How­ever, the grem­lins con­tin­ued to fol­low us onto the high­way. As the vast ex­panse of western Texas slipped by, the truck be­gan mak­ing odd noises and emit­ting strange odors. We wor­ried that the en­gine was work­ing too hard; be­sides the trailer, its load in­cluded 150-some T-posts we had piled in the truck’s bed. We be­came fix­ated on the dash­board gauges---tem­per­a­ture, oil pres­sure, RPMs---with each pass­ing mile. For­tu­nately, the en­gine did not fal­ter de­spite its “com­plaints.”

Our usual lay­over place was the fair­grounds at Fort Stock­ton, Texas, but given the dif­fi­culty we had load­ing Glo­ria, we de­cided to drive through the night and aim to get to New Mex­ico

in 24 hours. For­tu­nately, the 13.1hand Ice­landic had room to turn around in the trailer and lower her head (she was not tied). But this is not a reg­i­men we would rec­om­mend for horses---or hu­mans, for that mat­ter. It meant lit­tle sleep for Kenny and me, adding to our stress lev­els. It was all be­com­ing a blur.

We pulled into Karl’s drive­way about 3 p.m. on Mon­day, Oc­to­ber 1. It was hard to say who was more re­lieved ---Kenny and me or the an­i­mals. Hap­pily, we all bounced back quickly.

The next sev­eral days were spent re­cov­er­ing, mak­ing lists, set­ting up ap­point­ments and gen­er­ally tak­ing in the land­scape. We drove 80 miles to So­corro and pur­chased 100 bales of gor­geous grass/al­falfa mix hay. We checked out the lo­cal Wal­mart and dis­cov­ered they were car­ry­ing more or­ganic pro­duce than last year. We mar­veled anew at the stun­ning beauty of the sur­round­ing moun­tains, the clouds danc­ing over Ale­gres’ peak in the morn­ing, the bril­liant af­ter­noon sun­shine and shift­ing shad­ows, the black night sky full of spark­ing di­a­mond stars.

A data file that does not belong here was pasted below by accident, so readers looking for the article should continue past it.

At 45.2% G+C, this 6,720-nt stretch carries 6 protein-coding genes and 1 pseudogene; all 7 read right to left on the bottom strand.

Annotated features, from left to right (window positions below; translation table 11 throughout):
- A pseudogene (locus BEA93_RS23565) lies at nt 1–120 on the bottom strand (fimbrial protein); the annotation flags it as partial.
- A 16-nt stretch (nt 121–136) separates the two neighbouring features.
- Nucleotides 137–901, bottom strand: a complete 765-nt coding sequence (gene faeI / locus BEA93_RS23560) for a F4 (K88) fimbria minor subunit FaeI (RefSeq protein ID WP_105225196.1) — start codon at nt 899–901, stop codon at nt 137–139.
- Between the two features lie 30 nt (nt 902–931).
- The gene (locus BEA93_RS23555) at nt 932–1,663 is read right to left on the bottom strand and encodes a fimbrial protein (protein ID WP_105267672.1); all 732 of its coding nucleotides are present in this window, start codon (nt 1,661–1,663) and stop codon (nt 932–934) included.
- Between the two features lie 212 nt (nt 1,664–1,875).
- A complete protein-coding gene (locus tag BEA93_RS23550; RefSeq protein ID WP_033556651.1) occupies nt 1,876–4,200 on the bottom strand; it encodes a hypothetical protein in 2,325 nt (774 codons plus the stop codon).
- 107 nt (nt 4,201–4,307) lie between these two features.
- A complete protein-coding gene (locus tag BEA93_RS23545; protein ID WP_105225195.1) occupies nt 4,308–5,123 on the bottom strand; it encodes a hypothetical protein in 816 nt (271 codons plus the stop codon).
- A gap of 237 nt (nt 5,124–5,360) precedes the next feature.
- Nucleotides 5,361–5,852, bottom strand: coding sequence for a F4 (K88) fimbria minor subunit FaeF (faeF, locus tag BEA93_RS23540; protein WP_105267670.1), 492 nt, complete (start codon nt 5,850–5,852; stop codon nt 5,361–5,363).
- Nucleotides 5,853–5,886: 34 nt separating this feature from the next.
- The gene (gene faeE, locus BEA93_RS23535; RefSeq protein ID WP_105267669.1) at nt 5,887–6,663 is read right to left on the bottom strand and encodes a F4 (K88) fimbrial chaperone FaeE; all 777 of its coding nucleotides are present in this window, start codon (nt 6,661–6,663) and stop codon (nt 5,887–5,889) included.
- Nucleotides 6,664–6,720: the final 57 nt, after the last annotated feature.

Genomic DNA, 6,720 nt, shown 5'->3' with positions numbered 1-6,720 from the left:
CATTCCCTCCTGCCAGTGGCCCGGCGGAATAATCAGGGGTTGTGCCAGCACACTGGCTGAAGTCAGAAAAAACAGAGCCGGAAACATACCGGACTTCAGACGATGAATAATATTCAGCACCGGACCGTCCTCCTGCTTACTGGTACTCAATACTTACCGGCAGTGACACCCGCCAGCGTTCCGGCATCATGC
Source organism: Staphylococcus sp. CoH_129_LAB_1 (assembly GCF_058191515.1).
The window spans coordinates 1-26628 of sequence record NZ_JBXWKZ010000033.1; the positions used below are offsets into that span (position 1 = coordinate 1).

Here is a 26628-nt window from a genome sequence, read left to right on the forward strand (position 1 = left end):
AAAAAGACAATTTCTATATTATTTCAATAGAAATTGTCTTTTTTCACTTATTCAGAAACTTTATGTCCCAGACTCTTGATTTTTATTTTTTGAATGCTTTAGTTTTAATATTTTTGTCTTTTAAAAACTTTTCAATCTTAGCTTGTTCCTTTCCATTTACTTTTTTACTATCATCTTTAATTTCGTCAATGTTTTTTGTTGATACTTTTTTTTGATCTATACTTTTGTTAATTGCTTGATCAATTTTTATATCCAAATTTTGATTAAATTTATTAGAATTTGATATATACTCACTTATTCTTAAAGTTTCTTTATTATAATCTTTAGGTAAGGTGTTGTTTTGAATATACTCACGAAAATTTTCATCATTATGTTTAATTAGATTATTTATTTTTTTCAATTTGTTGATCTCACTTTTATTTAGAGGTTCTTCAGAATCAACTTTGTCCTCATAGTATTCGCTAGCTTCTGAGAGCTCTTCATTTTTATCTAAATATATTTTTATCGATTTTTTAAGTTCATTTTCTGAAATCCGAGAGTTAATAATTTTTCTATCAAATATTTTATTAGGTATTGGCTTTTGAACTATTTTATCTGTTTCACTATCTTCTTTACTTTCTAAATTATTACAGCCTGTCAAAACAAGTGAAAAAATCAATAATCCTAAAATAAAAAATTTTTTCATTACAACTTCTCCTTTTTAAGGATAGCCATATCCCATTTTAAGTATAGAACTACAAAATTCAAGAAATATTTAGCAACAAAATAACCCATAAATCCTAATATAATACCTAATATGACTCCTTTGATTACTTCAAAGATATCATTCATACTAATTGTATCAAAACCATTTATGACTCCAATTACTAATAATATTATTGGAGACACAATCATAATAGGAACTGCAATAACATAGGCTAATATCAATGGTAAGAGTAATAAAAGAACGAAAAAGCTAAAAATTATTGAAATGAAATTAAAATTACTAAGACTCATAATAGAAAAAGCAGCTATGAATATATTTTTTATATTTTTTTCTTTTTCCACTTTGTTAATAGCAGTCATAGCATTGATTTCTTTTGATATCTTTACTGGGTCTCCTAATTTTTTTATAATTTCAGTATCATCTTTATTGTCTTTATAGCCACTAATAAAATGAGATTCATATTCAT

Glo­ria’s skin bumps faded away and her coat fluffed up. This was the cli­mate she was bred for, and she be­gan to thrive. She quickly en­chanted her two new pas­ture pals, the Ara­bian geld­ings Dizzy and Phoenix, and em­u­lated their airy float­ing trot with flagged tail.

We breathed in the cool, fresh air. We were home. “Wel­come back to par­adise,” said Karl.


We had a list of projects a mile long. One of our first pri­or­i­ties: Get our so­lar well com­pleted and win­ter­ized be­fore freez­ing tem­per­a­tures set in---and ac­cord­ing to fore­casts they were com­ing soon. We also de­cided to put in elec­tric­tape fenc­ing with al­ter­nat­ing T-posts and step-ins---not el­e­gant, but fast to in­stall and easy to change as we get to know the land. We’ve no­ticed that the flut­ter­ing of the half-inch white tape seems to de­ter the elk from en­croach­ing. And our horses re­spect elec­tric fenc­ing, even when it isn’t on.

I was ea­ger to clean up our dou­blewide, which had been de­liv­ered last sum­mer, so it would be­gin to look like a home. It had been clut­tered with the tools, tex­tiles, boxes and con­struc­tion ma­te­ri­als that come along with a re­source­ful, do-it-your­self hus­band. Over the course of an af­ter­noon, lis­ten­ing to Glo­ria Este­fan on a boom box just un­packed, the liv­ing room and kitchen were trans­formed into a place I couldn’t wait to live in. The views out of ev­ery win­dow were stun­ning---dur­ing our four-month stay last sum­mer we had spent much time de­ter­min­ing the ori­en­ta­tion of the house to op­ti­mize the views, and our ef­forts paid off.

On the Fri­day be­fore we left Texas, we had a call from Bill Har­ris, the lead